Group 3 contains non-host adapted and non-invasive serovars, which are harmless for animals and humans. Most serovars of the genus salmonella belong to this group. Some serovars may be predominant for a number of years in a region or country. Then, they disappear and are replaced by another serovars (Hafez and Hauck, 2016). The infection can be transmitted vertically through contaminated eggs laid by infected carriers as well as horizontally spread (lateral). Hatcheries are one of the major sources of early horizontal transmission. Horizontal spread of Salmonella occurring during the hatching was shown in chickens, when contaminated and Salmonella-free eggs were incubated together. Salmonella can also spread through the hatchery by means of contamination of ventilation ducting, belt slots or door seals within hatchers, but may also result from infection and contamination that continuously recycles between hatchers, hatched birds, dust and crate washing equipment. During rearing the infection is transmitted horizontally (laterally) by direct contact between infected and uninfected flocks, and by indirect contact with contaminated environments through ingestion or inhalation of Salmonella organisms. Subsequently, there are many possibilities for lateral spread of the organisms through live and dead vectors. Transmission frequently occurs via faecal contamination of feed, water, equipment, environment and dust in which Salmonella can survive for long periods. Failure to clean and disinfect properly after an infected flock has left the site can result in infection of the next batch of birds. Significant reservoirs for Salmonella are man, farm animals, pigeons, waterfowl and wild birds. Rodents, pet’s insects and litter beetles (Alphitobius diaperinus) are also potential reservoirs and transmit the infection to birds and between houses (Roche et al., 2009). Probably one of the most common sources for lateral spread
of the organisms is feed. Nearly every ingredient ever used in the manufacture of poultry feedstuffs has been shown at one time or another to contain Salmonella. The organism occurs most frequently in protein from animal products such as meat and bone meal, blood meal, poultry offal, feather meal and fishmeal. Protein of vegetable origin has also been shown to be contaminated with Salmonella (Hafez et al., 1997; Dutta et al., 2010).
Since November 2003, several regulations from the European Parliament Council Regulation on the control of salmonella and other specified food-borne zoonotic agents were passed. This regulation covers the adoption of targets for the reduction of the prevalence of specified zoonosis in animal populations at the level of primary production, including breeding flocks (Chickens and turkeys), layers, broiler and turkey flocks. Food business operators must have samples taken and tested for the zoonosis and zoonotic agents especially Salmonella (Table 1) as summarized by Hafez (2010).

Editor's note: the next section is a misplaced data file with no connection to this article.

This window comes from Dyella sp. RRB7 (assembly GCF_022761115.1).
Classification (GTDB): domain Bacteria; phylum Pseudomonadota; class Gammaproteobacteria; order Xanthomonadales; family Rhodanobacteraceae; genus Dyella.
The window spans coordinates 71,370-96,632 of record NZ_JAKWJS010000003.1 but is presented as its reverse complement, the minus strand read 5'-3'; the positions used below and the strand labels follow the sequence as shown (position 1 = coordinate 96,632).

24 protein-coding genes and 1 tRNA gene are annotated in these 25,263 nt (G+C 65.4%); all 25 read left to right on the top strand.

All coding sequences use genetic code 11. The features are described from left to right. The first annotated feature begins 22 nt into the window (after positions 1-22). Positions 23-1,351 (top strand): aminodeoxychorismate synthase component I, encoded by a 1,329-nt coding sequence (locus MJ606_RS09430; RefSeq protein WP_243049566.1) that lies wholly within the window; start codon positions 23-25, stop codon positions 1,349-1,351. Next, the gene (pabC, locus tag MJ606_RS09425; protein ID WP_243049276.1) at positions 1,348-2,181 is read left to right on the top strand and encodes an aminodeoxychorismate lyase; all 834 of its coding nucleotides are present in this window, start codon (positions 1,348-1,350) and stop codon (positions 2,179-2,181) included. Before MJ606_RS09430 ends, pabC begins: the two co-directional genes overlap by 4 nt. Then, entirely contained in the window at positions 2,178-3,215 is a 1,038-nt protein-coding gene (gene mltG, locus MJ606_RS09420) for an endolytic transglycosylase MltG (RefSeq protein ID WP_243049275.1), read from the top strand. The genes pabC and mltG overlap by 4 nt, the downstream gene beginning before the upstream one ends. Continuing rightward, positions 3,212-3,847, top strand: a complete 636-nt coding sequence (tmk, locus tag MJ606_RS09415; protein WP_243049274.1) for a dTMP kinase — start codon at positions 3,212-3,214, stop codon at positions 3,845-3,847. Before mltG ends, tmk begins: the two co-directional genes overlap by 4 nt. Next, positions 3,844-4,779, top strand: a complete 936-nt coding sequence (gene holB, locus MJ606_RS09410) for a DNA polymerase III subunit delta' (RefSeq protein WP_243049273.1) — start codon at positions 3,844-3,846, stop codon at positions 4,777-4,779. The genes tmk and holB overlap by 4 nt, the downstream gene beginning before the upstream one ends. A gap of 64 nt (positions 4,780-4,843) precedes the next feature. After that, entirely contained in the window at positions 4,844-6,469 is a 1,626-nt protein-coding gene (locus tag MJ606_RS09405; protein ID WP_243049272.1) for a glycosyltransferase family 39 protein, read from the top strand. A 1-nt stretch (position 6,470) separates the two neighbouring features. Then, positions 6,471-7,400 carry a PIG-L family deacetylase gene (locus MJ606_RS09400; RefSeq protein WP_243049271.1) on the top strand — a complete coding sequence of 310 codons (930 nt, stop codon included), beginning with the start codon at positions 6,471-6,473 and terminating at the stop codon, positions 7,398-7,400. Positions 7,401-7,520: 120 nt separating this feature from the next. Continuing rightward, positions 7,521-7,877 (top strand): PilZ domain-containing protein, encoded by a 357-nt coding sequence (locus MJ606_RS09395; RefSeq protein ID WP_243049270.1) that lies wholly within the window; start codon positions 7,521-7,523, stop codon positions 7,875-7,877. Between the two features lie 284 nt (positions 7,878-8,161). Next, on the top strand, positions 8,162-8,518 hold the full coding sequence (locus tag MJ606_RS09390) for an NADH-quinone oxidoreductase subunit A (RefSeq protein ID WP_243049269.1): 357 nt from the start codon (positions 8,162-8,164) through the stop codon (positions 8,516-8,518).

Thermophilic campylobacters are the most common bacterial cause of diarrhoea in humans worldwide. Enteric diseases caused by the thermophilic species C. jejuni, C. coli, C. lari, and C. upsaliensis range from asymptomatic infections to severe inflammatory bloody diarrhoea. The natural habitat of thermophilic Campylobacter is the intestinal tract of healthy birds and raw meat that can be contaminated during the slaughtering process (EFSA, 2015). It is estimated that as many as 90% of broilers and turkeys may harbour Campylobacter while showing little or no clinical signs of illness (Sahin et al., 2002). Hafez et al. (2001) investigate 10 turkey flocks for the presence of Campylobacter. Faecal samples were collected weekly from 1st week of age until slaughter. All monitored turkey flocks were positive for Campylobacter. Three flocks (30.0%) appeared to be infected with only one biotype. In the other 7 flocks (70.0%) two or more different biotypes were isolated during the rearing period and in slaughtered house too. In addition, Düpre et al. (2010) examined bacteriologically 1167 boot swabs taken from 161 fattening turkeys for Campylo bacter spp. Campylobacter spp. were isolated from 56 % of the investigated farms. 65.1 % of isolates were C. jejuni and 30.2% were C. coli. From 4.8% of positive samples C. jejuni as well as C. coli were isolated (Fig 3). Furthermore, Ahmed et al. (2016) examined the prevalence, genotyping and risk factors of thermophilic Campylobacter spreading in organic turkey farms in Germany. Campylobacter spp. were detected in cloacal swabs in all 5 turkey flocks with prevalence ranging from 90.0 to 100 %. 13 cloacal swabs from birds in two farms harboured mixed population of thermophilic campylobacters. In total, from 158 Campylobacter isolated from turkeys 89 (56.33 %) were identified as C. coli and 69 (43.76 %) as C. jejuni. Three Campylobacte (2 C. jejuni and 1 C. coli) were detected in drinkers of two farms and 3 C. coli were isolated from darkling beetles of one farm. No Campylobacter were isolated from main water tanks. The genotype of campylobacters isolated from wate samples or beetles were identical with those isolated from turkeys. (Table 2)
Poultry and poultry products remain the most common source of foodborne human campylobacteriosis. The major route for Campylobacter infection in poultry appears to be the horizontal transmission from the environment. Specific flocks that become infected show rapid rate of intra-house transmission and a high isolation rate from caecal swabs, water and litter. Campylobacter spp. are widespread in poultry not only during the growing period, but also on the poultry meat during slaughter and during processing of poultry products. Horizontal transmission is the most important mode of the introduction of Campylobacter into poultry flocks. However, the ability of Campylobacter to spread is limited by their relatively low tenacity, which can vary between strains. Especially dry environments kill Campylobacter within one or two hours (Evans and Sayers, 2000).